3) They use (select) anecdotal evidence only with no statistics or any other information to back their opinions.

    Sometimes these pieces contradict themselves — I don’t see how they could not see it.

    “My friend works at the RBC and approves of mortgages. There’s a lot of cash only buyers from China.” … I thought cash-only meant they didn’t need a mortgage…

    And of course the standard “housing prices always go up”. Anything that shocks them, just gets deflected and any statistics are ignored and rationalized by some made-up opinion.

    4) They don’t understand the relationship between “home” and “equity”.

    “We don’t see this as an investment. We plan to stay there long term, at least 5 years. If you want to start a family, you will have to buy a place, you won’t be able to time it.”

    Yup, the standard arguments. It’s almost like they all have the same script. Anyhow, I wasn’t cruel enough to break it to them, but they ARE using it and treating it as an investment. If not, they would not talk about using the “equity” in the condo to upgrade. At the end of the day, they do plan for their place to have “value” in it. Otherwise, what’s wrong w/ renting? (See next observation…)

    5) Any alternative is impossible.

    No no no… no talking about renting. “Well, if I were to rent, I’ll have to deal w/ having to find a new place when the landlord kicks me out. That’s a hassle and represents time. And time is money.”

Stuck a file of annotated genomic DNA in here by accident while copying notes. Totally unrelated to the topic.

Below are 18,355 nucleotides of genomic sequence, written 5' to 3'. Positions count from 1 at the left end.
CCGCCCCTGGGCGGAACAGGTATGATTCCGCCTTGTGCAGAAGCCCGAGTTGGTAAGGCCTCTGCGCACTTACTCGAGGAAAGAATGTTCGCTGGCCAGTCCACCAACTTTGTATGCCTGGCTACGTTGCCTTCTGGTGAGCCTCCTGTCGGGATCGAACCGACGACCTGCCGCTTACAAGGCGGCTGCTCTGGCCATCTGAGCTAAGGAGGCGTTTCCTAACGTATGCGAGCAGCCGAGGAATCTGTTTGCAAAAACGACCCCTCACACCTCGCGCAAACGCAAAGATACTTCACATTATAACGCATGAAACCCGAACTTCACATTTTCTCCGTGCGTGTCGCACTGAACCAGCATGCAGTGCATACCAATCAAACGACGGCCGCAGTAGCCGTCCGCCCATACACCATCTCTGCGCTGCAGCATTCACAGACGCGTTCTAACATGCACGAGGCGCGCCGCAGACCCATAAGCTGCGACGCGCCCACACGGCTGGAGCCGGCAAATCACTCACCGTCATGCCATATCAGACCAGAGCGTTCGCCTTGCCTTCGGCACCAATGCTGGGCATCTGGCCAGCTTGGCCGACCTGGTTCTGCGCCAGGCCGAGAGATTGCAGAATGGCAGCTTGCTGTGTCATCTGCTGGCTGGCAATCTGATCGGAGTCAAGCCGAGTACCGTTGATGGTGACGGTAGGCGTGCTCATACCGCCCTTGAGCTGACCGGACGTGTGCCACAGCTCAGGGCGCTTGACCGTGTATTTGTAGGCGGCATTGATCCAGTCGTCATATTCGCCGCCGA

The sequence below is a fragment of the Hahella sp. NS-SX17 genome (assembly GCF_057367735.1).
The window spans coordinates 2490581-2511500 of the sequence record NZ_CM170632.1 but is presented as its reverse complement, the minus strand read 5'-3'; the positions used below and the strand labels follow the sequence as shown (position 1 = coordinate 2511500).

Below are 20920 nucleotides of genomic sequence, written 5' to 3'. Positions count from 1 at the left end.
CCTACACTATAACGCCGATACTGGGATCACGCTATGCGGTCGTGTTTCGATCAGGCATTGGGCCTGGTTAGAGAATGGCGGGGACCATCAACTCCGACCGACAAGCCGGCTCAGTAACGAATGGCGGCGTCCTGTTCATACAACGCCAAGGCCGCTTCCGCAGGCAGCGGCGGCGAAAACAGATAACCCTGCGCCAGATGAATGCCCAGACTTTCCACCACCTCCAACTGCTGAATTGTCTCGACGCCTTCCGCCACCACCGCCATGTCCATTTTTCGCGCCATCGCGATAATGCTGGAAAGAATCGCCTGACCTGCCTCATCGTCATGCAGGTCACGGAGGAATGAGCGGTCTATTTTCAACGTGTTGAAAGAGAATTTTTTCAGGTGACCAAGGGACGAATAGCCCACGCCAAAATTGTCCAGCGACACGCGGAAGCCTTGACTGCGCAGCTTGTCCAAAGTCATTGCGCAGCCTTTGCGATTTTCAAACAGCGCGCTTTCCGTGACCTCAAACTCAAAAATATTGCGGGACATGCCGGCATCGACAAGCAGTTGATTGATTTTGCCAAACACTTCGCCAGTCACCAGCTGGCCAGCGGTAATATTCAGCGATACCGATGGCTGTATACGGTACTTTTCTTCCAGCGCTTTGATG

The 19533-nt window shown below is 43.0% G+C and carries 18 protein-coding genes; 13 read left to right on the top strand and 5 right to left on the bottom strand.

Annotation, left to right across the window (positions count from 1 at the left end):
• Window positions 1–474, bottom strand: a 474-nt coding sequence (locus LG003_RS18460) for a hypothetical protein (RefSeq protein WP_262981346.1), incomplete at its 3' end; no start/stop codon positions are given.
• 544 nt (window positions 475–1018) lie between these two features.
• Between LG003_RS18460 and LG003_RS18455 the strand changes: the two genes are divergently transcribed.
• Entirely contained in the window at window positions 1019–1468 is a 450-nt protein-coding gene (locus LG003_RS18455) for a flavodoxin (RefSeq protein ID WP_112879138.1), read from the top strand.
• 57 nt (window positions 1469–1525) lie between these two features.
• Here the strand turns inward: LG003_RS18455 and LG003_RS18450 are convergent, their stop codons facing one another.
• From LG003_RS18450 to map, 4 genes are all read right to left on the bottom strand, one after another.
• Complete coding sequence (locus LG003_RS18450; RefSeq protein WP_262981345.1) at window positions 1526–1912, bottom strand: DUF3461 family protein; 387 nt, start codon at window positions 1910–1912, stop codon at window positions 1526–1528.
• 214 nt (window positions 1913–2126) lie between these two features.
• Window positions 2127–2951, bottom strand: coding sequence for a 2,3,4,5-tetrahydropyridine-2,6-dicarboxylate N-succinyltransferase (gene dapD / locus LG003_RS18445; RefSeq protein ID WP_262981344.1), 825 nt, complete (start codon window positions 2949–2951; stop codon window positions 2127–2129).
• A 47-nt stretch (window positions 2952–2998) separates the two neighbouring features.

I really wish no one coined the “time is money” bit, it’s always misused. Time represents sweat equity (maybe) which maybe translates into money.

    I was also not cruel enough to point out that the inconvenience of renting is probably a lot lower than the inconvenience of being homeless, but I kept it zipped.

    I’ve shown them graphs and blog entries and videos already. I’ve done my good turn already. I don’t expect them to change their minds on the spot, I am just hoping it’ll give them something to reflect on — that doesn’t fit in their current world view. Perhaps that difference might mean being poor compared being homeless.

    It’s as jesse or vreaa said (not sure which), but speculative mania can turn regular people into crazies…

    • It was vreaa. Looks to me like they aren’t listening to you because they don’t see you as an authority. It’s nothing personal. You can do something like work on your rhetoric and get their attention; just me — after I do that I take a shower.

      • Here’s an alternative approach. I changed the start page of my sister’s browser to point to Vreaa. She doesn’t know how to change it back. At least this guarantees that she gets a small dose of useful news every day. =)

      • Jeff ->
        You are too kind… (to this blog, not necessarily to your sister.)